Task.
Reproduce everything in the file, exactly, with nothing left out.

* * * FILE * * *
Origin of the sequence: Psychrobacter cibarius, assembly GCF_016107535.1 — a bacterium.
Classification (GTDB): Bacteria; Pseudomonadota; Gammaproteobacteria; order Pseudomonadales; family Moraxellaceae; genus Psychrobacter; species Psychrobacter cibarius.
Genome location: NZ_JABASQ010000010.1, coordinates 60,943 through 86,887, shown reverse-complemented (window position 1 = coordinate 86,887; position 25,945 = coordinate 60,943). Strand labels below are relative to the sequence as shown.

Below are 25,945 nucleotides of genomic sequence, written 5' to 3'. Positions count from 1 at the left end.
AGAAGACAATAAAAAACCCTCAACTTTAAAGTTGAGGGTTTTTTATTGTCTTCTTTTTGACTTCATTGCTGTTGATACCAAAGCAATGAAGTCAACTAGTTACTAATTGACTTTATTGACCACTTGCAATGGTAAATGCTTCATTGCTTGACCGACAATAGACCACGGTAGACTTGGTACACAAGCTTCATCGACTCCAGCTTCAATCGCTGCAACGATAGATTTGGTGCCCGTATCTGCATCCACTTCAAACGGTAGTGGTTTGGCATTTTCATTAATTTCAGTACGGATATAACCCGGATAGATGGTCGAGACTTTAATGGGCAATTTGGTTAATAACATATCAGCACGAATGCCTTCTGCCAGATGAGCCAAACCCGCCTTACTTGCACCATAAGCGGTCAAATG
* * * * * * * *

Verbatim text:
Origin of the sequence: Psychrobacter cibarius, assembly GCF_016107535.1 — a bacterium.
Classification (GTDB): Bacteria; Pseudomonadota; Gammaproteobacteria; order Pseudomonadales; family Moraxellaceae; genus Psychrobacter; species Psychrobacter cibarius.
Genome location: NZ_JABASQ010000010.1, coordinates 60,943 through 86,887, shown reverse-complemented (window position 1 = coordinate 86,887; position 25,945 = coordinate 60,943). Strand labels below are relative to the sequence as shown.

Below are 25,945 nucleotides of genomic sequence, written 5' to 3'. Positions count from 1 at the left end.
AGAAGACAATAAAAAACCCTCAACTTTAAAGTTGAGGGTTTTTTATTGTCTTCTTTTTGACTTCATTGCTGTTGATACCAAAGCAATGAAGTCAACTAGTTACTAATTGACTTTATTGACCACTTGCAATGGTAAATGCTTCATTGCTTGACCGACAATAGACCACGGTAGACTTGGTACACAAGCTTCATCGACTCCAGCTTCAATCGCTGCAACGATAGATTTGGTGCCCGTATCTGCATCCACTTCAAACGGTAGTGGTTTGGCATTTTCATTAATTTCAGTACGGATATAACCCGGATAGATGGTCGAGACTTTAATGGGCAATTTGGTTAATAACATATCAGCACGAATGCCTTCTGCCAGATGAGCCAAACCCGCCTTACTTGCACCATAAGCGGTCAAATG